When it comes to volume, wattage is only part of the equation
By Phil O'Keefe
There seems to be some confusion when it comes to how "loud" an amplifier can get. When it comes to "volume", many musicians only consider the amplifier's power or wattage rating, and in general, more watts does mean "louder". But while wattage is an important consideration, the efficiency of the speaker(s) that are connected to the amplifier are also an important factor in the loudness equation.
DECIBELS AND LEVELS
Decibels (abbreviated "dB") are a logarithmic unit of measurement that pertain to a ratio between two numbers. Okay, I can see eyes rolling and glazing over, so I'll simplify things, and attempt to keep the "math" to an absolute minimum. With a logarithmic scale, you can't just add numbers in the usual way - a doubled number isn't "twice as much", but rather, many times more. For example, 100dB is many times greater than 50dB, not just "twice as much". When it comes to "loudness", which is measured in Sound Pressure Level, (or SPL), a 10dB increase in level is roughly equivalent to a "doubling" of perceived loudness. In other words, if one amp is generating 90dB SPL and another amp is hitting 100dB SPL, the second amp will generally be perceived to sound about twice as "loud" to the typical listener.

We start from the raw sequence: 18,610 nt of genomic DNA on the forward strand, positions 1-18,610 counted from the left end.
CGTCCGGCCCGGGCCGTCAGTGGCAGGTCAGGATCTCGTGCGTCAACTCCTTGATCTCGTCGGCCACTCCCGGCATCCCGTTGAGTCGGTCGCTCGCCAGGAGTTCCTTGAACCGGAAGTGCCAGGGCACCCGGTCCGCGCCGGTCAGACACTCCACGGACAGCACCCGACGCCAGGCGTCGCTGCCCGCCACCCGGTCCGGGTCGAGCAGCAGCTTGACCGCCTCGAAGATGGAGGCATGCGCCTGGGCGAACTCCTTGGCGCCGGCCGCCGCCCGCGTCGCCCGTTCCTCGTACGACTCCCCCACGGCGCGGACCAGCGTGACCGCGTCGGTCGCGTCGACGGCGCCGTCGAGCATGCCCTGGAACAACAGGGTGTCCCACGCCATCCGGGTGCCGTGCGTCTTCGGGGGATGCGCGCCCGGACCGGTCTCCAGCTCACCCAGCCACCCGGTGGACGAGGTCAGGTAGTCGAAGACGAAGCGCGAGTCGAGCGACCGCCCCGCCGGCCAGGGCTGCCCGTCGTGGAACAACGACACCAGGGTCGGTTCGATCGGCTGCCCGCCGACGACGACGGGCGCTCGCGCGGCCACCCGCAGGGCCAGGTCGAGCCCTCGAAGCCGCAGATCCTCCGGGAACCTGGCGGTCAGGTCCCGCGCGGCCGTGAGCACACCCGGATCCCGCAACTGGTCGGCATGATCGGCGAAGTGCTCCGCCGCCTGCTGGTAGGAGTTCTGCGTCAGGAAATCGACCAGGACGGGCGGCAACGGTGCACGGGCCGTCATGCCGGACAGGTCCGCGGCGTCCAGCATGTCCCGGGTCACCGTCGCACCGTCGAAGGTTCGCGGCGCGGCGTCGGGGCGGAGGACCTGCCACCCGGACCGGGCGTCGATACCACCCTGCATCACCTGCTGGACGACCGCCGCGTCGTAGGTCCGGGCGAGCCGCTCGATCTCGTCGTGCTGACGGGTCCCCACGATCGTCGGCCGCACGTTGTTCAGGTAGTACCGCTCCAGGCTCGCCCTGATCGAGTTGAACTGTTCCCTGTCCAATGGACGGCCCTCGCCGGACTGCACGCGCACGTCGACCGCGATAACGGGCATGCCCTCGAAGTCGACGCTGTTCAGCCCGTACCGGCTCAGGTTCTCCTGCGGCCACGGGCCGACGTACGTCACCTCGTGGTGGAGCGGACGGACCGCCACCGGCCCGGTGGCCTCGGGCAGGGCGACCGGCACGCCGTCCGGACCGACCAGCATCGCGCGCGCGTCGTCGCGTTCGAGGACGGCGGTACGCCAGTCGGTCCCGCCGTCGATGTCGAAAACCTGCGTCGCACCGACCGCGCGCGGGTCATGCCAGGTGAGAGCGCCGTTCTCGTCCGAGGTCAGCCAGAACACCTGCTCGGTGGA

WATTAGE, POWER AND SPL
So how many watts does it take to get twice as loud? Let's imagine two amps - one of ten watts, and a second of twenty watts. The twenty watt amp is double the power of the ten watt amp, but doubling the power only translates to an increase of 3dB SPL. Remember, in order to sound "twice as loud", you need an increase of 10dB, so while a twenty watt amplifier will sound noticeably louder than a ten watt amp, it will not sound twice as loud. The same thing holds true at higher wattages - a 100W amp is not going to sound twice as loud as a 50W amp; assuming identical speakers, it will only be 3dB louder, which is noticeable, but definitely not a doubling of perceived loudness.